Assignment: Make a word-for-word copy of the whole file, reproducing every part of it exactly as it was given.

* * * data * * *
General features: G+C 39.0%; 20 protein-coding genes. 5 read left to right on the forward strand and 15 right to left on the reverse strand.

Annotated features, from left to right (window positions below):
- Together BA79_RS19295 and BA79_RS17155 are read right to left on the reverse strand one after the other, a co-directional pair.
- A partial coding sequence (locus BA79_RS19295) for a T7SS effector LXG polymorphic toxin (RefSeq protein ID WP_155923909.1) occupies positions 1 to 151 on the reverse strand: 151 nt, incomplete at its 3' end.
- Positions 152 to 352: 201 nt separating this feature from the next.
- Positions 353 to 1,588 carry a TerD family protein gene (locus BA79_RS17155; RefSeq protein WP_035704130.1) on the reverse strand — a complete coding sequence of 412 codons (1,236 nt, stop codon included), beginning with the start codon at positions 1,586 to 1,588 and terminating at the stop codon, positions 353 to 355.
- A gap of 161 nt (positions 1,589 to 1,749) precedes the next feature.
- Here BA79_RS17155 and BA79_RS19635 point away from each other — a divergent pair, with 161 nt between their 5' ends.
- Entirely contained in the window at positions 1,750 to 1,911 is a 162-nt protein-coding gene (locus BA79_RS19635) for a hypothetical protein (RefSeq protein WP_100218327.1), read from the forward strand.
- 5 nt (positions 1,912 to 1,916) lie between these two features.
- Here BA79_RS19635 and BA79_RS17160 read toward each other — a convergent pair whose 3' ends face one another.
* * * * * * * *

General features: G+C 39.0%; 20 protein-coding genes. 5 read left to right on the forward strand and 15 right to left on the reverse strand.

Annotated features, from left to right (window positions below):
- Together BA79_RS19295 and BA79_RS17155 are read right to left on the reverse strand one after the other, a co-directional pair.
- A partial coding sequence (locus BA79_RS19295) for a T7SS effector LXG polymorphic toxin (RefSeq protein ID WP_155923909.1) occupies positions 1 to 151 on the reverse strand: 151 nt, incomplete at its 3' end.
- Positions 152 to 352: 201 nt separating this feature from the next.
- Positions 353 to 1,588 carry a TerD family protein gene (locus BA79_RS17155; RefSeq protein WP_035704130.1) on the reverse strand — a complete coding sequence of 412 codons (1,236 nt, stop codon included), beginning with the start codon at positions 1,586 to 1,588 and terminating at the stop codon, positions 353 to 355.
- A gap of 161 nt (positions 1,589 to 1,749) precedes the next feature.
- Here BA79_RS17155 and BA79_RS19635 point away from each other — a divergent pair, with 161 nt between their 5' ends.
- Entirely contained in the window at positions 1,750 to 1,911 is a 162-nt protein-coding gene (locus BA79_RS19635) for a hypothetical protein (RefSeq protein WP_100218327.1), read from the forward strand.
- 5 nt (positions 1,912 to 1,916) lie between these two features.
- Here BA79_RS19635 and BA79_RS17160 read toward each other — a convergent pair whose 3' ends face one another.